Strict U.S. laws are sending cues to high-skilled immigrants that the United States is not a place to start a business, driving the best and the brightest out of the country, some immigration and business advocates have warned. Now, a new study has found that immigrant-run high-tech companies have either stagnated or declined for the first time in decades.
The Kauffman Foundation study, which examined 1,882 new engineering and technology start-ups across the country, showed the proportion of immigrant-founded companies slipped slightly from 25.3 percent to 24.3 percent since 2005. A more noticeable decline occurred in Silicon Valley, the nation's high-tech hub, where new start-ups led by immigrants dipped 8.5 percentage points to 43.9 percent.
Vivek Wadhwa, one of the study's authors, has argued that current U.S. immigration policies leave foreign-born entrepreneurs with little choice but to take their innovations, jobs, and money abroad. Wadhwa has pushed for entrepreneur visas for immigrants. "Let them come and start their company and employ American workers," Wadhwa recently told a group at the Brookings Institution in Washington.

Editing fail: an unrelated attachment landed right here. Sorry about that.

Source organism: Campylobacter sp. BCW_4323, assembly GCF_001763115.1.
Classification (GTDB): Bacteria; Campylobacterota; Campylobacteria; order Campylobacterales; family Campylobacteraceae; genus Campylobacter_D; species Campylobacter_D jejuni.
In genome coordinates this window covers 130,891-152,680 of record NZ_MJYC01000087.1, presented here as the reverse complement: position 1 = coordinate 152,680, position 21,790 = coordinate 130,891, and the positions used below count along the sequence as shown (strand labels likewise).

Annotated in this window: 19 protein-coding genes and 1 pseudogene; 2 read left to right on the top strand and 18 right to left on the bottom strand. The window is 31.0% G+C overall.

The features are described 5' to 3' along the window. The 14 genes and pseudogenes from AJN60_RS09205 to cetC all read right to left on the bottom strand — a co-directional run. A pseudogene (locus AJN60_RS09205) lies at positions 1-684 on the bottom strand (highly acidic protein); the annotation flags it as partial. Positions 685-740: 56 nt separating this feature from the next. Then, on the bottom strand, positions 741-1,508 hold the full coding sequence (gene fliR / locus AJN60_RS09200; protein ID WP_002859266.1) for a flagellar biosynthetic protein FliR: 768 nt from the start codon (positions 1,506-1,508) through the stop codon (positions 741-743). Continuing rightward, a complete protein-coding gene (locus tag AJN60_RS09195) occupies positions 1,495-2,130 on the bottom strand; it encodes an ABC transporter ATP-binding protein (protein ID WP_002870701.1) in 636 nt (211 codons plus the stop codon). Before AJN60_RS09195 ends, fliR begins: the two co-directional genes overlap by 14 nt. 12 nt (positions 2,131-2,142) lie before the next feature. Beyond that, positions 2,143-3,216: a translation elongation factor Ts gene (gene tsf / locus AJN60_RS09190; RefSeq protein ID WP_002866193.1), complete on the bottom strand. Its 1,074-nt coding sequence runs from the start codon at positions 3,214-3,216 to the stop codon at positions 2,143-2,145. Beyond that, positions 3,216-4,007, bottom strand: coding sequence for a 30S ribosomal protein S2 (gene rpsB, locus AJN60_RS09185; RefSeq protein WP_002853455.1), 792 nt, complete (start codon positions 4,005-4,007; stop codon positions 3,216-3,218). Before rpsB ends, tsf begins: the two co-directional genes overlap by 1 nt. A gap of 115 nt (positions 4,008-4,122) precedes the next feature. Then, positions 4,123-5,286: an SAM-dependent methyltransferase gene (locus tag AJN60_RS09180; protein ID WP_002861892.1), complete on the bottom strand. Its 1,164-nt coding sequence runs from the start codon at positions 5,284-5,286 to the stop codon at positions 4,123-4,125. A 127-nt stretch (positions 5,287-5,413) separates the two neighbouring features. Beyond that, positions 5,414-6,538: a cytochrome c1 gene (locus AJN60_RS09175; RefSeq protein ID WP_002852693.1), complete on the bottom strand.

For the U.S. to continue competing in the global economy, according to Dane Stangler, director of Research and Policy at the Kauffman Foundation, the country must embrace high-skilled professionals. Immigrant-led businesses have generated $63 billion in sales since 2006 and have hired 560,000 employees, according to the study.
"For several years, anecdotal evidence has suggested that an unwelcoming immigration system and environment in the U.S. has created a 'reverse brain drain.' This report confirms it with data," Stangler said in a statement.
While immigrant-led businesses remained flat or declined, the rates of Indian start-ups increased by about 7 percent, the study showed. In 2005, Indians and Chinese entrepreneurs accounted for 26 percent and 6.9 percent of immigrant-founded companies, respectively.
The Kauffman Foundation, headquartered in Kansas City, Mo., supports entrepreneurial efforts that aid communities. The researchers are professors from various disciplines at Duke, the University of California (Berkeley), and Stanford.
This story is part of our Next America: Workforce project, which is supported by a grant from the Annie E. Casey Foundation.
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